In line with the New Labour outlook that there is nothing in heaven and earth that cannot be improved by private companies and religion, the real, but still largely disguised, agenda of this government is the break-up and eventual privatisation of large parts of the education system.
Last week the government went out of its way to strengthen its commitment to expand the academy school programme. New Labour ignored the wishes of many parents and teaching unions who have campaigned against academies in favour of an improved comprehensive system.
The number of academies planned has now gone up to 400, about 10% of all secondary schools in England, Wales and Northern Ireland. The cost of the programme is an astronomic £5bn, made higher by the proposal to scrap the “entry fee” sponsors have had to pay.
The idea behind academy schools came from the Tories. The original plan – they were called City Technology Colleges then – was widely seen as step towards privatisation and an attack on comprehensive schools, which are non-selective mixed-ability neighbourhood schools.
Academy schools, which select up to 10% of their pupils, are taken out of the control of the local authority and put into the hands of a sponsor which might be a business, a Christian evangelical outfit, a university, a private school or even a football club such as Aston Villa. The school is funded by the state, but it is the sponsors who then control it – the staff, their salaries, the ethos of the school and even, within limits, the curriculum – by means of an in-built majority on the governing board.
Promoted as a way to improve standards, no hard evidence has emerged that these schools bring about any improvements. Last week, an academy in Sheffield was put into special measures by the Ofsted inspectors. Sheffield Park Academy was set up in 2007 with new buildings that cost £30m. The school was found to be “inadequate” in all areas and the inspectors’ report was critical of its management and leadership.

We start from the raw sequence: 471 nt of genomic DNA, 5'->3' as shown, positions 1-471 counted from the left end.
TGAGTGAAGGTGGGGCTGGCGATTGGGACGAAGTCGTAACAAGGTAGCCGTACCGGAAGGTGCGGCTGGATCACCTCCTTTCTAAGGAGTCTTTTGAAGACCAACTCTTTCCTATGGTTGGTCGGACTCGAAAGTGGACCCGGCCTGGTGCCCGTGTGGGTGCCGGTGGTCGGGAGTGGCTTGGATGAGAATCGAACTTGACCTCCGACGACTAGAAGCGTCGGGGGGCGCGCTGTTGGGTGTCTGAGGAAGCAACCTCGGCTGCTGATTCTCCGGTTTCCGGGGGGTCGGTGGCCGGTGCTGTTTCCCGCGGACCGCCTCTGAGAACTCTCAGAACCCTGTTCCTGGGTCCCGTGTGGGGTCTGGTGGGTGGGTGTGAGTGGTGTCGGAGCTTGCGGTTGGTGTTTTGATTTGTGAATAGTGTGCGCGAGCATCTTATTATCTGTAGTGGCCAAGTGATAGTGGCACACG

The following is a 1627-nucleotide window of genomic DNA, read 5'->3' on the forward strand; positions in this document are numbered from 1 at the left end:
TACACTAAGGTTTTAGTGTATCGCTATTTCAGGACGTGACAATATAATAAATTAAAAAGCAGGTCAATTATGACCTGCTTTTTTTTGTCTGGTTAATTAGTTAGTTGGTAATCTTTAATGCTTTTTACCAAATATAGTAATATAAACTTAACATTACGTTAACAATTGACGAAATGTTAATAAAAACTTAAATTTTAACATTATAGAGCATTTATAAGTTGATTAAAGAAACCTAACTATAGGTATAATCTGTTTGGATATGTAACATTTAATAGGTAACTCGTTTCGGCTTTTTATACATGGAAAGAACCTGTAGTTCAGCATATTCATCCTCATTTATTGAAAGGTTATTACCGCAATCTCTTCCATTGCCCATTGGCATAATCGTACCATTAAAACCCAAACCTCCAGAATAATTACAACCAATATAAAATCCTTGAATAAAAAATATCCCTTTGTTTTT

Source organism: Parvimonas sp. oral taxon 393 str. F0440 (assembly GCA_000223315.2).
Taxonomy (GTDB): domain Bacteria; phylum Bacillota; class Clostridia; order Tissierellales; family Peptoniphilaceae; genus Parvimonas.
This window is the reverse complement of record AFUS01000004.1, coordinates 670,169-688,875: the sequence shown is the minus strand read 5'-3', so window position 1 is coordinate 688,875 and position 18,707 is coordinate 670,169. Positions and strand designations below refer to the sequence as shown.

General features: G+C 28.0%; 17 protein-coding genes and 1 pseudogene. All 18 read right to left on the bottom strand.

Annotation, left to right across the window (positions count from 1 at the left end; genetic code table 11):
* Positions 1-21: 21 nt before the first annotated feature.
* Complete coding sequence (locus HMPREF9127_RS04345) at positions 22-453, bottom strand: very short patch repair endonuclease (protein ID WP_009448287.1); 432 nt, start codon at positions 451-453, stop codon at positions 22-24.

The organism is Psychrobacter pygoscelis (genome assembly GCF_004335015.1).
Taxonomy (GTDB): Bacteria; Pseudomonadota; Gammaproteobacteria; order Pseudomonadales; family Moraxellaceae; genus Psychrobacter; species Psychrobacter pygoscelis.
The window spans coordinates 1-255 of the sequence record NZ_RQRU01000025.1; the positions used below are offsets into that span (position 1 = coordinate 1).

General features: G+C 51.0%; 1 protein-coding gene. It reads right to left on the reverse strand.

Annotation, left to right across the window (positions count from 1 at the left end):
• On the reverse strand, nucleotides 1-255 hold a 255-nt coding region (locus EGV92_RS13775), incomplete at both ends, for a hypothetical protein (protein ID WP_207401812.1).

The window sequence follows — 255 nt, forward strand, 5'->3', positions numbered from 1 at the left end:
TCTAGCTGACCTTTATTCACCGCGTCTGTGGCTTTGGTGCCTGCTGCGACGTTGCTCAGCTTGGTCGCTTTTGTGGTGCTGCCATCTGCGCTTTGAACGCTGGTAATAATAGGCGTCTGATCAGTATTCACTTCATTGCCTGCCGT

This particular academy is sponsored by the United Learning Trust, the largest sponsor of these schools, and part of an Anglican-based company that runs private schools. The trust had an income of £155m in 2007-8. The charity is chaired by Dame Angela Rumbold, the former Tory education minister, and has Lord Carey, a former Archbishop of Canterbury, on its board.
The inspectors’ report is doubly embarrassing for New Labour as the school that existed before Sheffield Park, until 2006, was not failing and had itself been moved into new buildings in 1998, at a cost of £8m.
In addition to the academy programme, some state schools now have science and IT departments that are owned, controlled and serviced by private companies. Capital projects such as new premises are often financed in a way that means the buildings are leased back to the school, an insane and expensive folly.
And what do parents make of all this, carried out, supposedly, in their name and for the benefit of their children? In many parts of Britain now, there are is a scramble for places at the best secondary schools. Middle-class parents will even move house in order to get into the catchment area of the best school.
In Wandsworth, South London, for example, there is an academy, two selective state schools, a selective Roman Catholic school, a selective C of E school and five other non-selective comprehensives that inevitably tend to become the “sink” schools for the area. One of them is already in special measures.
The element of fairness and equality that became a feature of the secondary education scene in the 1960s is vanishing fast. We face a return to the bad old days of grammar and secondary modern schools, but under different names. Most parents will despair.
One wonders if a Tory government could have got away with a result like this?